Dan with Black Bart/photo courtesy of Carl Botefuhr
In 1966, my brother Dan stole a police car. He was nineteen at the time. He wasn't a thug or a criminal, and he wasn't fleeing a crime scene. When the officers parked at the curb of a residence where a party was getting a bit loud, my brother, a guest at that party, spotted them through the window and quickly retreated out the back door, high-tailing it over the back fence and walking around the block to see what would happen to his friends still inside the house. Dan had intended to stroll by nonchalantly, hands in pockets, but when he noticed that the cops had left the keys in their squad car and the engine running, he couldn't resist. Keeping his hands in his pockets (to avoid leaving fingerprints), he opened the door, slipped into the driver's seat, and drove away. Two blocks later he drove the car into a field, surrounded it with tumbleweeds, and walked away, keeping the keys. He was never caught.
This story was legend in our family and was often repeated on holidays such as Thanksgiving when we all got together. Years later I would share it with my high school students—with the strict admonition that they never, ever try anything so foolhardy.
When I mentioned to Dan once that I shared his story with my students, he chuckled and asked, "Do you also tell them about how I stole a big yellow school bus?" On a walk with his girlfriend and her young son one fine day, they happened upon a bus yard, where row upon row of bright yellow buses sat waiting for the next school day. The boy mentioned that he'd always wanted to ride in one. Since the large chain link gate to the yard was rolled pen, Dan saw no harm in taking the boy inside and climbing into the nearest bus (his girlfriend all the while repeating, "Dan, I don't think this is a good idea"). Lo and behold, Dan found a set of keys above the visor, and to the child's great wonder and thrill, fired up the big bus and drove it right out of the yard as a maintenance man ran along behind shouting at them to "Bring back that bus!" As Dan looped around the big city block and headed back toward the yard, he formulated a complicated plan for escape. "You run that way," he told his girlfriend, "and I'll run the opposite way. He can't follow in both directions." It worked. Again, he was never caught.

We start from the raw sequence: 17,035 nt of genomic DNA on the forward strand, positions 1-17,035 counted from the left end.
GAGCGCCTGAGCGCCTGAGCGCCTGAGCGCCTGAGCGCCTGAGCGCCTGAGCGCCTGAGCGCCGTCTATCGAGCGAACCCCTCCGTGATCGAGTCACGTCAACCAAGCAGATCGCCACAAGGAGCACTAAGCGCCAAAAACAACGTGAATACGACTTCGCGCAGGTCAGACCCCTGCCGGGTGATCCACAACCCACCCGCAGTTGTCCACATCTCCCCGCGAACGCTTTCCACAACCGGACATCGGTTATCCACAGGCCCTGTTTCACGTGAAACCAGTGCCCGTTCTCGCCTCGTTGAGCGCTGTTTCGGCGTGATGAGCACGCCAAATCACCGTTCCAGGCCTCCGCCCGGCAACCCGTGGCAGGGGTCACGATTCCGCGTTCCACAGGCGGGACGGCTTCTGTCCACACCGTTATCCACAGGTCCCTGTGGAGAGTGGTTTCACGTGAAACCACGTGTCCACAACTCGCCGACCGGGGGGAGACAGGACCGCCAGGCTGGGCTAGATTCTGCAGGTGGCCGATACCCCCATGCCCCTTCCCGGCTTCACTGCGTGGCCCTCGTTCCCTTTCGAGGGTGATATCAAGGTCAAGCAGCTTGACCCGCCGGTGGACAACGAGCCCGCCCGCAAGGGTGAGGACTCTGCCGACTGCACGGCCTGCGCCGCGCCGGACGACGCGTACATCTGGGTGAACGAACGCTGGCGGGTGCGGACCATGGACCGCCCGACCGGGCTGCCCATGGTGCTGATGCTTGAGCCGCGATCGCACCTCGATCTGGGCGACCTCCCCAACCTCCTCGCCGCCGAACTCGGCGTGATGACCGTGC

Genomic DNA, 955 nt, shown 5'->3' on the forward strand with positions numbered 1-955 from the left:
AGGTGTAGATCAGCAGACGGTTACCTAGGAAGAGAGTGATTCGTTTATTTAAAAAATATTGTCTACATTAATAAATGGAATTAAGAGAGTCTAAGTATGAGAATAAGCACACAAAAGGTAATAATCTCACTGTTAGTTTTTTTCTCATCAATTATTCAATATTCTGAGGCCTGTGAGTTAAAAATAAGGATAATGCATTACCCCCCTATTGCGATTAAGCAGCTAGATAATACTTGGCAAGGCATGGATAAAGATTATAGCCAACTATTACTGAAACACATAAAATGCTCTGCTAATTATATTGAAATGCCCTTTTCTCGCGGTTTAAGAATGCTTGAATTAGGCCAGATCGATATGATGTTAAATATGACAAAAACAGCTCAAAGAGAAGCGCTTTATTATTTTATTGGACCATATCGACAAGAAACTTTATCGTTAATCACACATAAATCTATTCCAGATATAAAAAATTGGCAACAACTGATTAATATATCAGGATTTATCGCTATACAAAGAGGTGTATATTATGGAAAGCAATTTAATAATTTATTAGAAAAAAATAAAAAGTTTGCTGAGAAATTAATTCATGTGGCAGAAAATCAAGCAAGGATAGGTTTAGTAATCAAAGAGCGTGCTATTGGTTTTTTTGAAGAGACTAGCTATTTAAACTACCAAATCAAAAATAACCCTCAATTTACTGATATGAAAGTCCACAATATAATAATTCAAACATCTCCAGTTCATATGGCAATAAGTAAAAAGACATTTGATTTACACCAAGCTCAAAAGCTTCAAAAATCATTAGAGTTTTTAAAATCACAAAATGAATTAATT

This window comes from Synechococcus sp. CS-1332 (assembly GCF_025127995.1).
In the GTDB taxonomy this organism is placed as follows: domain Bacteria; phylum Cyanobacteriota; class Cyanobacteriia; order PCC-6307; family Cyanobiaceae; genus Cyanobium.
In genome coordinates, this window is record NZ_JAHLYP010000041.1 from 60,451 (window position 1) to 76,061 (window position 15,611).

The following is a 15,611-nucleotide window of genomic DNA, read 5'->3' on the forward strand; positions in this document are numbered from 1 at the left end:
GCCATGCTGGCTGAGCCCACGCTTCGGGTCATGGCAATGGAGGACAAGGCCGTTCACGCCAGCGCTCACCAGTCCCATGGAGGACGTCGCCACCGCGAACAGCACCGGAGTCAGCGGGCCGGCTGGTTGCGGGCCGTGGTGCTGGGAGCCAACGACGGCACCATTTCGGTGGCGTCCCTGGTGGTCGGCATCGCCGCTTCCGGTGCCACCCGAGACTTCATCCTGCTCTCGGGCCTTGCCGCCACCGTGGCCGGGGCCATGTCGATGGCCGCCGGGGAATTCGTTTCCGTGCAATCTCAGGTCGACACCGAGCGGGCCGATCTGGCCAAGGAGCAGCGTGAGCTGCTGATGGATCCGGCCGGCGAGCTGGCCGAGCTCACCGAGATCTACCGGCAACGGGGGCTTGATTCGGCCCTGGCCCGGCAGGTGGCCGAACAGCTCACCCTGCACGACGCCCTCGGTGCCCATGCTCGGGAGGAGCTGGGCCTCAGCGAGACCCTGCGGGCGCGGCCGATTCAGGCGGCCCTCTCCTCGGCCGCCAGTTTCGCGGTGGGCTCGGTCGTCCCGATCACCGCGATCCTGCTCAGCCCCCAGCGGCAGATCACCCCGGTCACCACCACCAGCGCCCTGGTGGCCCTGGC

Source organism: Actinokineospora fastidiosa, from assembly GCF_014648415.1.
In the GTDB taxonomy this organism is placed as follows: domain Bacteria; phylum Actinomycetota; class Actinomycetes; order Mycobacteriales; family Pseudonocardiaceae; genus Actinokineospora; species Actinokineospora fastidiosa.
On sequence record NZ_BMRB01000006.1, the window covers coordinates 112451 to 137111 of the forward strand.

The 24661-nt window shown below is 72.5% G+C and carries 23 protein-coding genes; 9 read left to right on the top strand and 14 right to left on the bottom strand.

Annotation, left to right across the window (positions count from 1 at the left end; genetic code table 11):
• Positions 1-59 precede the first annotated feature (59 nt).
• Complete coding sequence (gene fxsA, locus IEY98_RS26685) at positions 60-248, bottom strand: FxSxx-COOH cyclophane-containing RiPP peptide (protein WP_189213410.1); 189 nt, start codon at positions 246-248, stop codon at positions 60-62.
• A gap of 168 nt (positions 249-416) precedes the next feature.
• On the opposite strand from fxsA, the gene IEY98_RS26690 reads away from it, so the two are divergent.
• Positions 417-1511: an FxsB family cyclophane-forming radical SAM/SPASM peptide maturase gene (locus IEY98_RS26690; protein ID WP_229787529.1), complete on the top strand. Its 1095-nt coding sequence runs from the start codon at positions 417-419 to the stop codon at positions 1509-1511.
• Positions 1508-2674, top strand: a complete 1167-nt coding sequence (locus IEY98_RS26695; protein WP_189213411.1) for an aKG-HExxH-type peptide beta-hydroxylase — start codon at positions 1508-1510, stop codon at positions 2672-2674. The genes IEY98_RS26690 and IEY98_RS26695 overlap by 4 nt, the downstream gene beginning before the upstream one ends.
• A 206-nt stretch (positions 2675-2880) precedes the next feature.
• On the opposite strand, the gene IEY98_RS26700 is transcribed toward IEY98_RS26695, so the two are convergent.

My zany, devil-may-care brother had countless adventures in his life. As an adolescent, he was a chubby, nerdy kid with glasses who spent far too much time lying on his bed, eating and reading science fiction novels. But in high school he had to walk two miles to school and two miles home, so he quickly lost the excess weight. Then contact lenses replaced his thick glasses, and suddenly my brother resembled James Dean. With his exceptionally high I.Q., he was smart, confident, attractive and far too ready and willing to embrace what kids would refer to now as the YOLO lifestyle: You only live once.
And what a life he lived. My brother taught me many things: Dogs are family members. Repressed anger can kill you (or at least make you very ill). Bullies are, more often than not, very frightened people, which is why they take pleasure in frightening others. And funerals are for those left behind.
We fought a lot when we were kids, then reconciled as young adults, then fought a lot in middle age (as I found myself still saying, "You're not the boss of me!"), then reconciled again. In Dan's last weeks of life, we spoke often on the phone. We said "I love you" a lot.
Today marks five years since he passed. I still tell him often that I love him, and I still miss him trying to tell me what to do.